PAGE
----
Conclusion: The results extend past findings by showing that yoga practice mollifies anxiety elicited by emotionally arousing pictures without altering emotional processing.

Keywords: Acoustic startle reflex; Affect; Exercise; Mind body therapies; Psychophysiology


Randomized trials show that regular exercise is accompanied by clinically relevant reductions in symptoms of anxiety [1,2], and experimental studies of a single session of exercise show a small reduction in state anxiety that varies according to the type and intensity of the exercise and the comparator used. Reductions in state anxiety have been most consistent after treadmill exercise at high intensities when compared to quiet rest [3]. However, with the exception of one study of yoga practice, the types of exercise in those published reports were limited to a prescribed exposure to traditional forms including walking or running on a treadmill, leg cycling, stair climbing, or resistance exercise rather than a mode of exercise routinely practiced by participants prior to their acute exposure in a laboratory or clinic.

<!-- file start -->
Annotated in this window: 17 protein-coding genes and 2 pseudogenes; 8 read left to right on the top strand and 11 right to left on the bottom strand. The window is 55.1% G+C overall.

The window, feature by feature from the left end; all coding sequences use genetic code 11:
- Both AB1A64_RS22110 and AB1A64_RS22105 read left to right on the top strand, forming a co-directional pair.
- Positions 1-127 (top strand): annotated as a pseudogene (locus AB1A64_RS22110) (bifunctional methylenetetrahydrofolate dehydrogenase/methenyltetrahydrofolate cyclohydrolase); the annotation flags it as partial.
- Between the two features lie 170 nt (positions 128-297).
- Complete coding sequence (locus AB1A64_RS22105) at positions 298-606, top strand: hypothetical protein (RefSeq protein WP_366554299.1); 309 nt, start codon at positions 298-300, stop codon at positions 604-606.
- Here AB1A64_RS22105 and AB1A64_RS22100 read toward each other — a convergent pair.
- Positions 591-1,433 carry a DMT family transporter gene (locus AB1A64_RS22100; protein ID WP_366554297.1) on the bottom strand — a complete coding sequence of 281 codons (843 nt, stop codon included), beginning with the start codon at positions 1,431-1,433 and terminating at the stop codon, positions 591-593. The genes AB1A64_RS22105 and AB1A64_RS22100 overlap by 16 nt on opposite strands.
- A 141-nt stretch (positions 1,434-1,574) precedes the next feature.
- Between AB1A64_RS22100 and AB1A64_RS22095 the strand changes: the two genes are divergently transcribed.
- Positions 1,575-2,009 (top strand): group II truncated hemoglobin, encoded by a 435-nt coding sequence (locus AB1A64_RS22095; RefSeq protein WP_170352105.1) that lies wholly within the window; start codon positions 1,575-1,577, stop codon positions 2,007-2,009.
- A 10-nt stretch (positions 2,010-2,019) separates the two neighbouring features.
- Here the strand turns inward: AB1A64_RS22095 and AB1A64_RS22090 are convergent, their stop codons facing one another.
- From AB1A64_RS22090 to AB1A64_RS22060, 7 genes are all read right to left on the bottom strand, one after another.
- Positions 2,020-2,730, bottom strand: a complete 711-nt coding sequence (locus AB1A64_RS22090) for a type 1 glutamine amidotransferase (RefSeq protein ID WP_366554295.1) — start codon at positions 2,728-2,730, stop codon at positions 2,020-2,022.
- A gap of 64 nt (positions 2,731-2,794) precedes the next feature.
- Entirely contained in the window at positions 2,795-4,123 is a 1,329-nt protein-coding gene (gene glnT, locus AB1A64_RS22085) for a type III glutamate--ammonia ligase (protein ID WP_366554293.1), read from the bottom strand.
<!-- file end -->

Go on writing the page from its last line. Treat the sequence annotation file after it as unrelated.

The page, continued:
Yoga, an alternative mindful exercise that is commonly performed at light-to-moderate intensities [4,5], is practiced by an estimated 10% of U.S. adults [6]. It has shown some promise as an adjuvant for treating anxiety and its comorbidities of depression, sleep disorders, and schizophrenia [7-10]. However, we could find only three experimental studies of state anxiety after a session of yoga practice [11-13]. Just one of those studies compared yoga to traditional exercise. In a sample of 40 psychiatric inpatients diagnosed with schizophrenia, anxiety was reduced after 30 minutes of Hatha Yoga or 20 minutes of leg cycling exercise at self-selected intensity when each condition was compared to 20 minutes of quiet rest or reading [13].